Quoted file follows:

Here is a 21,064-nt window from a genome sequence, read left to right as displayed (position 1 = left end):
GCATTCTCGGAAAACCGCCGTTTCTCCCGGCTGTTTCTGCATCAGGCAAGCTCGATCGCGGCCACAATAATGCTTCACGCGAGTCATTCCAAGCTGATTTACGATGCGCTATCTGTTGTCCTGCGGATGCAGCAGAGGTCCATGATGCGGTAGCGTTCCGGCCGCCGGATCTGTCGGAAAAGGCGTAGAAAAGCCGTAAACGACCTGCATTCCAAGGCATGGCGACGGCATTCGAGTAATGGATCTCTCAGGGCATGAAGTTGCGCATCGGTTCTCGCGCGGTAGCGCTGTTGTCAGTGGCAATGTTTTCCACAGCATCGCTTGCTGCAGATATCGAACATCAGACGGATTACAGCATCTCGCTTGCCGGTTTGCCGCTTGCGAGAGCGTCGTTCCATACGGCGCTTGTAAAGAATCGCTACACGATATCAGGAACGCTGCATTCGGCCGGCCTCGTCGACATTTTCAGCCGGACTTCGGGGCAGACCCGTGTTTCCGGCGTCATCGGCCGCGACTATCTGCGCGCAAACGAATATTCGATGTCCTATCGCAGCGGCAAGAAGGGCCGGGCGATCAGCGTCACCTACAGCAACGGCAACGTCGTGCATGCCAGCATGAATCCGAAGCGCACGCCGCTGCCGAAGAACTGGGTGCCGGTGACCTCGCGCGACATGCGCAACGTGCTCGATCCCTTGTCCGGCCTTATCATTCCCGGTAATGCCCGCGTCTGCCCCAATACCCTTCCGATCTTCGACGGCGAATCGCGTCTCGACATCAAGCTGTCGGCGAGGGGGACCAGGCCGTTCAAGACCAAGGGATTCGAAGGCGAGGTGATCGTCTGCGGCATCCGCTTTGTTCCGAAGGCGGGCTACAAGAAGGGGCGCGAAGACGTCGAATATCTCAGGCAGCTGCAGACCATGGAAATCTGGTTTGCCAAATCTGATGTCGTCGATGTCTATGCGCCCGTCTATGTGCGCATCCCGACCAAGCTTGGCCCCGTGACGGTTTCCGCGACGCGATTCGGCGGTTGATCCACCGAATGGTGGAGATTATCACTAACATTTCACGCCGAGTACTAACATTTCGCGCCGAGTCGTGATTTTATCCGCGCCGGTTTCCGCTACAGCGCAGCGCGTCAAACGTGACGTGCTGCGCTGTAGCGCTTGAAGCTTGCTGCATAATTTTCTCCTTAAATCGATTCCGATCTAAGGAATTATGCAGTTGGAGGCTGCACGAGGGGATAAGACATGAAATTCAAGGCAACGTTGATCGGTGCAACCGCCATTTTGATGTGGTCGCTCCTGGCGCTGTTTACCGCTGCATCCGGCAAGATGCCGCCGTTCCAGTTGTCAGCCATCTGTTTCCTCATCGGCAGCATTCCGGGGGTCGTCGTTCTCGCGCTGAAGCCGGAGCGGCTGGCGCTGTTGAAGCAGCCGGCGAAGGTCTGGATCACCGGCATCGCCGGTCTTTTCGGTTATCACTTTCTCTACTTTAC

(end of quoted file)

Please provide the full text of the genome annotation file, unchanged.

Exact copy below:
Here is a 21,064-nt window from a genome sequence, read left to right as displayed (position 1 = left end):
GCATTCTCGGAAAACCGCCGTTTCTCCCGGCTGTTTCTGCATCAGGCAAGCTCGATCGCGGCCACAATAATGCTTCACGCGAGTCATTCCAAGCTGATTTACGATGCGCTATCTGTTGTCCTGCGGATGCAGCAGAGGTCCATGATGCGGTAGCGTTCCGGCCGCCGGATCTGTCGGAAAAGGCGTAGAAAAGCCGTAAACGACCTGCATTCCAAGGCATGGCGACGGCATTCGAGTAATGGATCTCTCAGGGCATGAAGTTGCGCATCGGTTCTCGCGCGGTAGCGCTGTTGTCAGTGGCAATGTTTTCCACAGCATCGCTTGCTGCAGATATCGAACATCAGACGGATTACAGCATCTCGCTTGCCGGTTTGCCGCTTGCGAGAGCGTCGTTCCATACGGCGCTTGTAAAGAATCGCTACACGATATCAGGAACGCTGCATTCGGCCGGCCTCGTCGACATTTTCAGCCGGACTTCGGGGCAGACCCGTGTTTCCGGCGTCATCGGCCGCGACTATCTGCGCGCAAACGAATATTCGATGTCCTATCGCAGCGGCAAGAAGGGCCGGGCGATCAGCGTCACCTACAGCAACGGCAACGTCGTGCATGCCAGCATGAATCCGAAGCGCACGCCGCTGCCGAAGAACTGGGTGCCGGTGACCTCGCGCGACATGCGCAACGTGCTCGATCCCTTGTCCGGCCTTATCATTCCCGGTAATGCCCGCGTCTGCCCCAATACCCTTCCGATCTTCGACGGCGAATCGCGTCTCGACATCAAGCTGTCGGCGAGGGGGACCAGGCCGTTCAAGACCAAGGGATTCGAAGGCGAGGTGATCGTCTGCGGCATCCGCTTTGTTCCGAAGGCGGGCTACAAGAAGGGGCGCGAAGACGTCGAATATCTCAGGCAGCTGCAGACCATGGAAATCTGGTTTGCCAAATCTGATGTCGTCGATGTCTATGCGCCCGTCTATGTGCGCATCCCGACCAAGCTTGGCCCCGTGACGGTTTCCGCGACGCGATTCGGCGGTTGATCCACCGAATGGTGGAGATTATCACTAACATTTCACGCCGAGTACTAACATTTCGCGCCGAGTCGTGATTTTATCCGCGCCGGTTTCCGCTACAGCGCAGCGCGTCAAACGTGACGTGCTGCGCTGTAGCGCTTGAAGCTTGCTGCATAATTTTCTCCTTAAATCGATTCCGATCTAAGGAATTATGCAGTTGGAGGCTGCACGAGGGGATAAGACATGAAATTCAAGGCAACGTTGATCGGTGCAACCGCCATTTTGATGTGGTCGCTCCTGGCGCTGTTTACCGCTGCATCCGGCAAGATGCCGCCGTTCCAGTTGTCAGCCATCTGTTTCCTCATCGGCAGCATTCCGGGGGTCGTCGTTCTCGCGCTGAAGCCGGAGCGGCTGGCGCTGTTGAAGCAGCCGGCGAAGGTCTGGATCACCGGCATCGCCGGTCTTTTCGGTTATCACTTTCTCTACTTTAC